Because Scripture is a divine Book, and because of our limitation as humans, prayer is an absolute necessity as we study the Bible. Paul teaches that the non-Christian and the spiritually immature Christian are limited in their ability to know Christian things (1 Corinthians 2:14-3:3). Therefore, we must pray that God will bridge the gap that separates us form understanding spiritual things, by having the Holy Spirit teach us (John 14:26; 16:13). Without this illumination or insight from God's Spirit, we cannot learn. This need for insight was the concept Paul referred to when he told Timothy to "reflect on what I am saying, for the Lord will give you insight into all this" (2 Timothy 2:7).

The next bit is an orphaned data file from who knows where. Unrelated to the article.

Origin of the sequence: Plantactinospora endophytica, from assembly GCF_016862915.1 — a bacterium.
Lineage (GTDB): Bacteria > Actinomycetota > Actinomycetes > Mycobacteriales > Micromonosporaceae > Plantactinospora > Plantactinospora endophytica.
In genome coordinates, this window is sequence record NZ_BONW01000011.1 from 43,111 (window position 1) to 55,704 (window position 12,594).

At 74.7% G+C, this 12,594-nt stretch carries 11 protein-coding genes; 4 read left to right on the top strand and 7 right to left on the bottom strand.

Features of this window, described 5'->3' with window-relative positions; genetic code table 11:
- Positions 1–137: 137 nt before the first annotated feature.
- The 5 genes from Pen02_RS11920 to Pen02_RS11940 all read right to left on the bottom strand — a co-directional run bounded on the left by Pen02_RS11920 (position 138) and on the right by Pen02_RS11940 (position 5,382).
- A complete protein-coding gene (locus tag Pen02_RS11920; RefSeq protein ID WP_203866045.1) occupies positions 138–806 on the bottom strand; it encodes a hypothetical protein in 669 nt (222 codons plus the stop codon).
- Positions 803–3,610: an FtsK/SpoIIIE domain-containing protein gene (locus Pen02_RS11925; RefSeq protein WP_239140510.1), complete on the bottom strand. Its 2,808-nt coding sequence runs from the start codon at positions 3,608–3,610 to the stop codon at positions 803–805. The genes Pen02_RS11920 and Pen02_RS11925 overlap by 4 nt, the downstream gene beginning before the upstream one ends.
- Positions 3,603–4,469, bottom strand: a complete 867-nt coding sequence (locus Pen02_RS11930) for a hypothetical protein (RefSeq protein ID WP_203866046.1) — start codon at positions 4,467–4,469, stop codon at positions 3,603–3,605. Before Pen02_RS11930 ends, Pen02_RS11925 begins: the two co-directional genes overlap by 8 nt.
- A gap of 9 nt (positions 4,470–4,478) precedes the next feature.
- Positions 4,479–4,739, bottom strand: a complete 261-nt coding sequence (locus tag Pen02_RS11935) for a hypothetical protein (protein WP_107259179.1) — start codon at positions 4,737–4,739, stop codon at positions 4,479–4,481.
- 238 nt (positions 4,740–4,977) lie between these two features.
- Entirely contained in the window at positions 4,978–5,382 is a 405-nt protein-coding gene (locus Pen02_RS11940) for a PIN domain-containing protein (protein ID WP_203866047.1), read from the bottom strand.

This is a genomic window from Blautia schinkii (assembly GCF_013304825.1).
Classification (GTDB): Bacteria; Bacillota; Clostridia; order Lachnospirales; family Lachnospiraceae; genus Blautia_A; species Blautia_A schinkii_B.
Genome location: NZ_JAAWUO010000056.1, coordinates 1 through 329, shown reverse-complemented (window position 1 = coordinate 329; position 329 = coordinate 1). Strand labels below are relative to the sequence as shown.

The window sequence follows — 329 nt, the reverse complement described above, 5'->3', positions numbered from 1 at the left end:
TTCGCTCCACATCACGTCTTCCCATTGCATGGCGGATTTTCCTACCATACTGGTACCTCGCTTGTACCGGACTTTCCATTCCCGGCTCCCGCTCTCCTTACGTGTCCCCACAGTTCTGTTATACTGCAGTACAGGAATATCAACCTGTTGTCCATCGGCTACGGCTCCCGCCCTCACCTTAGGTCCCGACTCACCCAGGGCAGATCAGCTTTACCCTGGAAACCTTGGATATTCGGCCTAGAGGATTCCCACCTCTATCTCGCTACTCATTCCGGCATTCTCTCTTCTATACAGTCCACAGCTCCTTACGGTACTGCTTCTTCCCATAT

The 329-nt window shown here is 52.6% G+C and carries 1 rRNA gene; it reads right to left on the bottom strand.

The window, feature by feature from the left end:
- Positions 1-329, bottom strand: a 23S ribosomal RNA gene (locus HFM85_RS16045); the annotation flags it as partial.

The Bible is also a human book and, to a degree, must be interpreted like any other book. This brings us to the principle of common sense. For example, the grammatical-historical method of studying the Bible instructs us to look at the passage carefully to see what it says literally, and to understand a biblical statement in light of its historical background. We understand a historical statement as a straightforward statement and do not change its literal, grammatical sense. This is "common sense". Using the common sense principle, under the control of the Holy Spirit, is a valid principle of interpreting the Bible.
The primary rule of biblical interpretation is "context". The context refers to (1) the setting of the verse or passage, the surrounding verses and their subject matter, and (2) the historical or social setting in which the event happened or the words were spoken. When allowed to speak for itself within the context of the paragraph, chapter or book, the Bible itself will prevent the majority of all possible errors in interpretation.